Please read our previous article on general cancer prevention to learn more about reducing risks for prostate cancer as well as other types of cancers. To recap, these strategies include supplementing with vitamin D, maintaining a healthy weight, exercising to the point of sweating daily if possible, and actively detoxifying.
In general, cancer finds it easy to survive in a low oxygen, high sugar (glucose) environment. Anything which boosts oxygen and reduces blood sugar will make conditions less favorable for cancer growth, including the simple acts of eating a low-sugar, nutritious diet and taking vigorous daily walks. Detoxifying the body is especially important, including strategies such as colon hydrotherapy and sauna therapy may be good options for detoxification, among other.
Supplements - Ensure that you are taking some supplements that help support a healthy prostate. Male reproductive organs benefit from zinc, selenium, and saw palmetto, as well as anti-inflammatory nutrients. There are many good blends to be found for the prostate as stand-alone supplements, but also can be found as additional ingredients in “men’s formulas” of multivitamins. Anything containing antioxidants, that boosts nitric oxide (NO2), or that is anti-inflammatory can assist in the reduction of cancer risk.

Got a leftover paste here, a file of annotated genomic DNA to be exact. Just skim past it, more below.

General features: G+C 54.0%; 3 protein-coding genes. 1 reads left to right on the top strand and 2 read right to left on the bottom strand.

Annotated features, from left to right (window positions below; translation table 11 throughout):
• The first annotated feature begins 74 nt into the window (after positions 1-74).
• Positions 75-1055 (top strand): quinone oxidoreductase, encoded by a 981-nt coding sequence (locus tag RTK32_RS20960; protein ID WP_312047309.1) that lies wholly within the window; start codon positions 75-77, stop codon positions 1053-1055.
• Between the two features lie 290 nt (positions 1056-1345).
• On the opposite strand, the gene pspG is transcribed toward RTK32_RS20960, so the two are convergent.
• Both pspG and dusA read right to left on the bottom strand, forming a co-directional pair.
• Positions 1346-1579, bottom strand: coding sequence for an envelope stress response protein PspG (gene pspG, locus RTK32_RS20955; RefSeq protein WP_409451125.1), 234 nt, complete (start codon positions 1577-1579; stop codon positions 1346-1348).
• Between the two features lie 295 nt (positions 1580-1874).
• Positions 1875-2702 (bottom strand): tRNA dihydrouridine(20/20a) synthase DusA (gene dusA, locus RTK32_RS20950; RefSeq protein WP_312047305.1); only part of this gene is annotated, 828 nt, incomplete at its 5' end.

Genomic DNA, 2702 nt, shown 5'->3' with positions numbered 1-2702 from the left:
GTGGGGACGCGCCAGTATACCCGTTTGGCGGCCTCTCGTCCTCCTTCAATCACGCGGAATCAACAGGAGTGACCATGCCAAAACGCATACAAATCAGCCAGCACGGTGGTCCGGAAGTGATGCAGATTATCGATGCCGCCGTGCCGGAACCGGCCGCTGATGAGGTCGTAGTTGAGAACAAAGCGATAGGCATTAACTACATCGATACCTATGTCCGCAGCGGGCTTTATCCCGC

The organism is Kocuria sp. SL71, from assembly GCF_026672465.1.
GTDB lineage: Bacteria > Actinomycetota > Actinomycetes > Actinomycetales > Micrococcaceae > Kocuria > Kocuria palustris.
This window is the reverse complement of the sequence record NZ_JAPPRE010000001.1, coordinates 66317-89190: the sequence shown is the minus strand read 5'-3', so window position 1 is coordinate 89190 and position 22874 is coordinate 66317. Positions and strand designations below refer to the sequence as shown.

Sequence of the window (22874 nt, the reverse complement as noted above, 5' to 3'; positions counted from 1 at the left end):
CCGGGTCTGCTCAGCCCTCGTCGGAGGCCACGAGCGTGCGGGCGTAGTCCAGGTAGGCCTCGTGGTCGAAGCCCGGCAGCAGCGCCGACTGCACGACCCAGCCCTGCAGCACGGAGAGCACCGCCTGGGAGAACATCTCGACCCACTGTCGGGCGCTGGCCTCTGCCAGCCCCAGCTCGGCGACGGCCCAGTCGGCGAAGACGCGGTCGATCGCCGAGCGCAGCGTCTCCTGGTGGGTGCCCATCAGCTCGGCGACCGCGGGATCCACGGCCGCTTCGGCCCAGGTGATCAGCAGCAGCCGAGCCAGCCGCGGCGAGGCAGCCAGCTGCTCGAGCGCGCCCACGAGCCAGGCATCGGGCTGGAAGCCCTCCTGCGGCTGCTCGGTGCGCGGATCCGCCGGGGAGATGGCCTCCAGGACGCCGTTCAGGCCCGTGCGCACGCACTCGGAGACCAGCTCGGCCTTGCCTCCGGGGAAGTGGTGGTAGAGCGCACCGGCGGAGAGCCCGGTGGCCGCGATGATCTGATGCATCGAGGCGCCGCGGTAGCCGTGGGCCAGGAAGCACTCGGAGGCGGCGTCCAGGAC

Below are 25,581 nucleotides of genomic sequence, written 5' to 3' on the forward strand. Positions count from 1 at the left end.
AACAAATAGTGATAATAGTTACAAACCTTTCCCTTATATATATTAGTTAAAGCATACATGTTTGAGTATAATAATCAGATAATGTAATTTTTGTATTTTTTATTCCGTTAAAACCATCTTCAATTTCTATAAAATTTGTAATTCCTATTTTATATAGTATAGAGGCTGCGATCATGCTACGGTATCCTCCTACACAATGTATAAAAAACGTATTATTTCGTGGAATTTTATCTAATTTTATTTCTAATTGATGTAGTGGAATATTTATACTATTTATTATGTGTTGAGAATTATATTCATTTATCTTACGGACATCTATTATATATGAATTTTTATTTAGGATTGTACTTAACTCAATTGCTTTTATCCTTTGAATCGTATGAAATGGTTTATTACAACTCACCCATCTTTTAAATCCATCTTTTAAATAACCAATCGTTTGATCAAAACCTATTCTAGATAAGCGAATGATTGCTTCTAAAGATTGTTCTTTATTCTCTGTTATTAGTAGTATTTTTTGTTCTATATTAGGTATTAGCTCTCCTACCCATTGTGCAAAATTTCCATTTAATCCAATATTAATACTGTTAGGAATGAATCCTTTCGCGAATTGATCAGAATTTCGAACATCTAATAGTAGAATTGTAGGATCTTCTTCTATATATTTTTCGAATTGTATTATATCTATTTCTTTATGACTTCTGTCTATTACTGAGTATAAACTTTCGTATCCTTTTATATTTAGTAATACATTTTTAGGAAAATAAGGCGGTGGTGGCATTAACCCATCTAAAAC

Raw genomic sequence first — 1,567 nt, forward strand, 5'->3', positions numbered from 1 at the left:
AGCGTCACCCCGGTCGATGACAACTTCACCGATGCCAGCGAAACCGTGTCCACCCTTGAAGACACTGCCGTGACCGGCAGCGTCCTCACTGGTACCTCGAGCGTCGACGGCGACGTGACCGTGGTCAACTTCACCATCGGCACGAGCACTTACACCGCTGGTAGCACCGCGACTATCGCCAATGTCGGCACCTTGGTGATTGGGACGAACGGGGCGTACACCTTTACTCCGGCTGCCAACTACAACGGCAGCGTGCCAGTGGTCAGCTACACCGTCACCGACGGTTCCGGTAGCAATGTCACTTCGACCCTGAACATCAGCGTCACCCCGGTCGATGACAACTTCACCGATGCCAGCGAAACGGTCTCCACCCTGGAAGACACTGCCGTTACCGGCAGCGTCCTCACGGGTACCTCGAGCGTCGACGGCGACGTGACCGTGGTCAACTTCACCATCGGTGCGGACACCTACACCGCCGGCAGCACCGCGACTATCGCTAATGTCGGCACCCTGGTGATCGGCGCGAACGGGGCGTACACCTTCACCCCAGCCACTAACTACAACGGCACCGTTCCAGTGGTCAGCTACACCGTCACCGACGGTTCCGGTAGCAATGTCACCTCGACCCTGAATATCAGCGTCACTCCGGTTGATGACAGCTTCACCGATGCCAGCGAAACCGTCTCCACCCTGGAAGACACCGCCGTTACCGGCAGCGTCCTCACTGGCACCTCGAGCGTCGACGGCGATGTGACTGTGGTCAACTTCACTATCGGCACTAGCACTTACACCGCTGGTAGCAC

Selenium: Selenium boosts the power of antioxidants. Tissues can suffer “oxidative stress,” which damages DNA and make the cells vulnerable to cancer activity. Selenium combats oxidative stress, so it helps reduce conditions that are favorable to cancer (12). Between 50-100 mcg daily is good. Brazil nuts are high in selenium, and 2 -3 brazil nuts a day can help satisfy selenium needs.
Zinc: The prostate needs some zinc, but not too much. Zinc can help reduce inflammation in the prostate and appears to have some protective properties. Some zinc is taken in through the consumption of red meat, and the total daily intake should probably not exceed 100mg. A sufficient amount to fend off zinc deficiency is likely 40mg daily. If supplementing with zinc for long periods, please take a little copper, as zinc interferes with copper absorption. Having zinc levels checked is another important option.